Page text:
We performed a phase III prospective, open-label randomized trial. After the insertion of a central venous access device, consecutive patients with planned chemotherapy for cancer were randomized to no anticoagulant prophylaxis, low molecular weight heparin [low molecular weight heparin (LMWH); with isocoagulation doses], or warfarin 1 mg/day. Treatments were given over the first 3 months. Doppler ultrasound and venographies were performed on days 1 and 90, respectively, or sooner in case of clinical presumption of thrombosis.
A total of 420 patients were randomized, and 407 were evaluable. Forty-two catheter-related deep vein thrombosis (DVT) occurred (10.3 %), 20 in those with no anticoagulation, 8 in those receiving warfarin, and 14 in those receiving LMWH. Nine additional non-related catheter deep vein thrombosis (CDVT) occurred. Anticoagulation significantly reduced the incidence of catheter-related DVT (p = 0.035) and catheter non-related DVT (p = 0.007), with no difference between warfarin and LMWH. Safety was good (3.4 % of attributable events) but compliance with randomized prophylaxis was lower than expected.
Prophylaxis showed a benefit regarding catheter-related and non-catheter-related DVT with no increase in serious side effects.
Cancer Chemotherapy and Pharmacology 05/2013; 72(1). DOI:10.1007/s00280-013-2169-y · 2.77 Impact Factor
[Show abstract][Hide abstract] ABSTRACT: Purpose: Atherosclerotic plaques progress in a highly individual manner. Plaque eccentricity has been associated with a rupture-prone phenotype and adverse coronary events in humans. Endothelial shear stress (ESS) critically determines plaque growth and low ESS leads to high-risk lesions. However, the factors responsible for rapid disease progression with increasing plaque eccentricity have not been studied. We investigated in vivo the effect of local hemodynamic and plaque characteristics on progressive luminal narrowing with increasing plaque eccentricity in humans.
Methods: Three-dimensional coronary artery reconstruction using angiographic and intravascular ultrasound data was performed in 374 patients at baseline (BL) and 6-10 months later (FU) to assess plaque natural history as part of the PREDICTION Trial. A total of 874 coronary arteries were divided into consecutive 3-mm segments. We identified 408 BL discrete luminal narrowings with a throat in the middle surrounded by gradual narrowing proximal and distal to the throat. Local BL ESS was assessed by computational fluid dynamics. The eccentricity index (EI) at BL and FU was computed as the ratio of max to min plaque thickness at the throat. Mixed-effects logistic regression was used to investigate the effect of BL variables on the combined endpoint of substantial worsening of luminal narrowing (decrease in lumen area >1.8 mm2 or >20%) with an increase in plaque EI.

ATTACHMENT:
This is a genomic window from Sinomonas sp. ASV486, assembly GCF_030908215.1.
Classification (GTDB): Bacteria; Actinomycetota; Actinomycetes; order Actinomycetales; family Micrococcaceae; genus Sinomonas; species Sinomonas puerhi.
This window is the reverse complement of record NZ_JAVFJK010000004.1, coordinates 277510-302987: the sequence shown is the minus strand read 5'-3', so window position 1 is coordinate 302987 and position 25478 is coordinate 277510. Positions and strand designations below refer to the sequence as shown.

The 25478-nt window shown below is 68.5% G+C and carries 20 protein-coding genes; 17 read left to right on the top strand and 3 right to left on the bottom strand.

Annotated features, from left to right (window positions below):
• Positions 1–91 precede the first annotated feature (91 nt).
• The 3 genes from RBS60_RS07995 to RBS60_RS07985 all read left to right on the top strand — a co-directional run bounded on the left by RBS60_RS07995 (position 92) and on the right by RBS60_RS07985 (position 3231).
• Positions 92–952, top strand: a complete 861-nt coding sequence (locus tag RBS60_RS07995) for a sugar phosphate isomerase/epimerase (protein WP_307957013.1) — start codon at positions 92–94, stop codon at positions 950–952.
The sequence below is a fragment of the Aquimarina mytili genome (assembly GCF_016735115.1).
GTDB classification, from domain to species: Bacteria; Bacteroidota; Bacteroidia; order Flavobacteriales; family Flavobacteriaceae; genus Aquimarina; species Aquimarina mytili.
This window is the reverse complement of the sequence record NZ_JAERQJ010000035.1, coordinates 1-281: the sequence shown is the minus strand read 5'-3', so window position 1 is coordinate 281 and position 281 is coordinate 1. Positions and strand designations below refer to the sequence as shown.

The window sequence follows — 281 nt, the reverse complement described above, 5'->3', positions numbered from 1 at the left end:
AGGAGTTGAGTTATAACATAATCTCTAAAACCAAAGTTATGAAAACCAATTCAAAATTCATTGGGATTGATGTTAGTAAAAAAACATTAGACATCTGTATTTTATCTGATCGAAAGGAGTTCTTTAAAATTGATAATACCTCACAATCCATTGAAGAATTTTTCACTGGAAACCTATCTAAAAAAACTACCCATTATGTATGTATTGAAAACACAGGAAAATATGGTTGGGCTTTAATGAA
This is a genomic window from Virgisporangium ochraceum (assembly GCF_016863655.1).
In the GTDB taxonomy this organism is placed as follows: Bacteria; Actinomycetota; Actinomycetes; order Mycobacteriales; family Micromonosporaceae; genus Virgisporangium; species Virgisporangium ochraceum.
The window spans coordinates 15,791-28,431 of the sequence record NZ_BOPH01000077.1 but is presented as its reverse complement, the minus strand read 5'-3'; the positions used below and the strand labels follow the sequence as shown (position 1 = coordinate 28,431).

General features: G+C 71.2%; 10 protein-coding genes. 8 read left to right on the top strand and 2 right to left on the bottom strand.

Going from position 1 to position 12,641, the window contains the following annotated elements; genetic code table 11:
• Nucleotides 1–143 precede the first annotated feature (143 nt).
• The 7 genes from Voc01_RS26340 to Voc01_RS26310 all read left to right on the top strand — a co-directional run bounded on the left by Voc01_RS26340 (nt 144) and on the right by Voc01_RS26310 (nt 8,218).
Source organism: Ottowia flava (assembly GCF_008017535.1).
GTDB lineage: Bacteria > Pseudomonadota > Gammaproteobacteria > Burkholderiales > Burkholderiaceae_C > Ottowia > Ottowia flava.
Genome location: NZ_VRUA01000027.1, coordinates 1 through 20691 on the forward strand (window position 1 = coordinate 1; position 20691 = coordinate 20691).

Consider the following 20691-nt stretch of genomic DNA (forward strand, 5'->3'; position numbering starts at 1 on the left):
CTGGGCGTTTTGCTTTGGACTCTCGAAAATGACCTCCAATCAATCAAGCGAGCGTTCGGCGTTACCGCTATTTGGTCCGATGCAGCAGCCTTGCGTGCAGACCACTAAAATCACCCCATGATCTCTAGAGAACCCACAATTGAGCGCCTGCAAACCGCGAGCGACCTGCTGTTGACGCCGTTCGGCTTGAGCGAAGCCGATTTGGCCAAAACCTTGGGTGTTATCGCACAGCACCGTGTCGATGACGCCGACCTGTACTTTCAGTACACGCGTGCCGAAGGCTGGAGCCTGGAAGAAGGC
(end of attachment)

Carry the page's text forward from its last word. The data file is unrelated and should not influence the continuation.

Results: Lumen worsening with an increase in plaque EI was evident in 73 luminal narrowings (18%). Independent predictors of worsening lumen narrowing with plaque EI increase were low BL ESS (<1 Pa) distal to the throat (odds ratio [OR] =2.2 [95% CI: 1.3-3.7]; p=0.003) and large BL plaque burden (>51%) at the throat (OR=1.7 [95% CI: 1.0-2.8]; p=0.051). The incidence of worsening lumen narrowing with increasing plaque eccentricity was 30% in the presence of both predictors versus 15% in luminal narrowings without this combination of characteristics (OR=2.4 [95% CI: 1.4-4.3]; p=0.002).
Conclusions: Low local ESS independently predicts areas with rapidly progressive luminal narrowing and increasing plaque eccentricity. Coronary regions manifesting an abrupt anatomic change, i.e., at highest risk to cause an adverse event, can be identified early by assessment of ESS and plaque burden.